Be Your Own Best Professional Advocate

Jan 9, 2014 | Career Development

If you don’t proactively promote yourself and your professional abilities and accomplishments, who will?

As an admin, being your own biggest professional advocate is crucial in advancing and preserving your career … because if you don’t take the initiative, nobody will.

Advocating for yourself in a professional capacity shows that you have confidence and self-respect and that you’re committed to your career. However, there’s a fine line between being your own personal cheerleader and overdoing it. You have to demonstrate that you’re professionally engaged, and a valuable asset to current and potential colleagues, executives, and companies without being overly pitchy or coming across as conceited.

Like any skill, learning to be your own professional advocate takes some practice, especially since there are a lot of components that go into it. To help you get started, here are some of my personal recommendations I’ve found to be effective in being your own best professional advocate:

* Share your knowledge and information with others. Don’t be an information silo where information comes in, but never comes out again. Share what you know and are good at with those in your professional network via your blog, relevant social media sites (provided they’re professional), or simply by talking to them. Sharing your knowledge is a great way to promote yourself without even trying because you become known as an information and knowledge resource, and others will spread the word about your knowledge and expertise for you.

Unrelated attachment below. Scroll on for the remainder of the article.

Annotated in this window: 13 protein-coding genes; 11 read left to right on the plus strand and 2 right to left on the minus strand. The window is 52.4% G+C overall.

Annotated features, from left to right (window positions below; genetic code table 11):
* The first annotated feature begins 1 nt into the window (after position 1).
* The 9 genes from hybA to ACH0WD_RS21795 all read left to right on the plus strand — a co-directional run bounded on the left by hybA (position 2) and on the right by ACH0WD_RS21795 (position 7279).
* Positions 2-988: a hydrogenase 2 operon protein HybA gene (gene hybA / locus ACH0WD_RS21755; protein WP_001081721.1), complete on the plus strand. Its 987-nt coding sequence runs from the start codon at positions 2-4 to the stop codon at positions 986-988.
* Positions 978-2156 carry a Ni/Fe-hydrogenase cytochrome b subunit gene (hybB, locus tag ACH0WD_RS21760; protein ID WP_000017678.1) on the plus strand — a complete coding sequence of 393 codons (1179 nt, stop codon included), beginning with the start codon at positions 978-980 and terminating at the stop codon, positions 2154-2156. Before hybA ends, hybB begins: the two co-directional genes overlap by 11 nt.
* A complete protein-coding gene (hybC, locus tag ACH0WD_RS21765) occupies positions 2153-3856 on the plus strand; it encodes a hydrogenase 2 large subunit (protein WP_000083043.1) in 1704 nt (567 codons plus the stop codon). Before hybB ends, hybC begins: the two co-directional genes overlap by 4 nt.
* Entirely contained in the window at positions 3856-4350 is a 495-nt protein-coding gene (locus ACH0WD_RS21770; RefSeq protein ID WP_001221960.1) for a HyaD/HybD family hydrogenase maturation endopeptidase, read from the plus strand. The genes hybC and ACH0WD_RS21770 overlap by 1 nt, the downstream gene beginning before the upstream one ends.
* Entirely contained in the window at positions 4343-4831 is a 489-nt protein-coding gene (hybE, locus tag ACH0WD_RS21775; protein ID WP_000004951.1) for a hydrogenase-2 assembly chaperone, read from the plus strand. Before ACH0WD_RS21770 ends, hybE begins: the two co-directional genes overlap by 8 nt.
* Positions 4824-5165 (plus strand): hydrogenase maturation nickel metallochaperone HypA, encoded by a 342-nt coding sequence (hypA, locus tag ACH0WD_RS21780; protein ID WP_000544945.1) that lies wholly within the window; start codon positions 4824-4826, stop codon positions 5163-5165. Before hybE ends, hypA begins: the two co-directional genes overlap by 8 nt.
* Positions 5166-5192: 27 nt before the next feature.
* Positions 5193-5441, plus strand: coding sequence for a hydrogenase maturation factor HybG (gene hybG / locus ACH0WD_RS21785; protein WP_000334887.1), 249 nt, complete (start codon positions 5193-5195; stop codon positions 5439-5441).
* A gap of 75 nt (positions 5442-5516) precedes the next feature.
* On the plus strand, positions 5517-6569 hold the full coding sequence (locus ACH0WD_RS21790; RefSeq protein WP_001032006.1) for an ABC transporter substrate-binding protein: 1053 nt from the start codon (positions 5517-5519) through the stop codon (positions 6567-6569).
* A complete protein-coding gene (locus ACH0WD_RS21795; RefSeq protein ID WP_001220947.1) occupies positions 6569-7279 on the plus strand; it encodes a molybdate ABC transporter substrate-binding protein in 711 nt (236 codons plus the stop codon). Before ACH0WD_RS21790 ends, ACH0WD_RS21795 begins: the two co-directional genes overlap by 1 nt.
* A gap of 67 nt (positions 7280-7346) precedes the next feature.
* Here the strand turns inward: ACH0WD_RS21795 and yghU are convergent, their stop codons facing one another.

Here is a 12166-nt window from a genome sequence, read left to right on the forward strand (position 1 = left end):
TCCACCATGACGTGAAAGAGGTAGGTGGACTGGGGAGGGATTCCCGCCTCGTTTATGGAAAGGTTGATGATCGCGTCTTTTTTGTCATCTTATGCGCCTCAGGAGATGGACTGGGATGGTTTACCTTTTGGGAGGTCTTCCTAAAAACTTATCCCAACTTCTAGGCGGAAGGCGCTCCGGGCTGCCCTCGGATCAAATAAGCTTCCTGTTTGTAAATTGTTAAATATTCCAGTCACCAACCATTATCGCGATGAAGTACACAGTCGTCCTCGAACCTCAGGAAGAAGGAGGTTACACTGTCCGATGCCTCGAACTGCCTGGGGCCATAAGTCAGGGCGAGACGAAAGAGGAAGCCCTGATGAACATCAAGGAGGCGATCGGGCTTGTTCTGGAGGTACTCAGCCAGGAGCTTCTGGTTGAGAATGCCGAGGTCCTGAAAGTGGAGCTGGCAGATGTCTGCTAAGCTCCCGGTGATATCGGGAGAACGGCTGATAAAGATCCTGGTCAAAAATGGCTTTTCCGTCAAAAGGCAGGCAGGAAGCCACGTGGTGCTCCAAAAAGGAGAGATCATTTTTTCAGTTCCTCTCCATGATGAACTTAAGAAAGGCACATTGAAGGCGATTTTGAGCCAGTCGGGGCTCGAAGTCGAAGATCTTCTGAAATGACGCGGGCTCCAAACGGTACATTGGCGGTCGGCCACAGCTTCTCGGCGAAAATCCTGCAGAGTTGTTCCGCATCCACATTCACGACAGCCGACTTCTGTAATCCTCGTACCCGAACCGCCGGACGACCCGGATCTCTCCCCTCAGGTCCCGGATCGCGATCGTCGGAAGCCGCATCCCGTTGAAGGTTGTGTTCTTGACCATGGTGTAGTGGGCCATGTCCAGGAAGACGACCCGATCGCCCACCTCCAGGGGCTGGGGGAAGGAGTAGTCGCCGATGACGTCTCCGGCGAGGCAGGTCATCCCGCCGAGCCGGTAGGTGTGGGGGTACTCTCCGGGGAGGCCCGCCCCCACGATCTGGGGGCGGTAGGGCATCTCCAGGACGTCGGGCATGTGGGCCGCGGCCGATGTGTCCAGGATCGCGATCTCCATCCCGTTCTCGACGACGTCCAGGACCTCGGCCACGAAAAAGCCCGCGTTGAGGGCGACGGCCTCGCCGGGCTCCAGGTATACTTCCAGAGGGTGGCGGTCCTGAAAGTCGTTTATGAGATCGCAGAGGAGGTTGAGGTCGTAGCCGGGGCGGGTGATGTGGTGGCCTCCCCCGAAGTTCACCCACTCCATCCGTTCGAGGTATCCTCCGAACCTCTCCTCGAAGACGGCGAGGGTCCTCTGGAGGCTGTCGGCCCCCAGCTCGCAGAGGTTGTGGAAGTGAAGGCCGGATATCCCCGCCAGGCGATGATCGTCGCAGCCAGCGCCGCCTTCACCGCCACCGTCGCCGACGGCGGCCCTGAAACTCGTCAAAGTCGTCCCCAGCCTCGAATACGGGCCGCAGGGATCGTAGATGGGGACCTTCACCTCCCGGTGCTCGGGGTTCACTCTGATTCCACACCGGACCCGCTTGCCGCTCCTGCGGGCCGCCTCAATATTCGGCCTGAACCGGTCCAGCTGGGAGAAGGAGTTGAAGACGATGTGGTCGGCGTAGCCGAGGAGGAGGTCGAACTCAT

* Volunteer. Get involved in volunteer opportunities both in and outside the office. Engaging in extracurricular activities you don’t normally participate in, such as charity events or company-sponsored fundraisers, shows you’re engaged in your community, company, and profession. It’s a great way to do something good and put yourself out in the community. It also can help you expand your personal and professional network, build your resume, and potentially provide non-work-related samples to include in your professional portfolio.

* Create your professional portfolio. A professional portfolio is a compilation of professional materials – such as your resume, work samples, and other relevant information – that serves as concrete proof of your abilities as an admin and beyond. Creating a professional portfolio – in print or digital format – gives you all the ammunition you need to demonstrate your career accomplishments, goals, and professional skills and abilities, which is vital when looking for a new job, asking for a promotion, or going through a review. It’s your “secret” weapon in being your own professional advocate, and a must-have for any admin who is serious about his or her career!

* Join and become active in professional organizations. Professional association membership has a ton of value for admins. From expanding your network to building your resume to developing leadership skills, being a part of an association can give you a serious career boost and help you promote yourself to your peers. It also gives you an opportunity to share with your execs when you join a committee, take on a leadership role, or coordinate an event. Oftentimes, professional organizations will print your picture in the local paper when you take on a new role, or you may be quoted in conjunction with an event your organization has sponsored – both of these are great ways to shine some light on yourself professionally.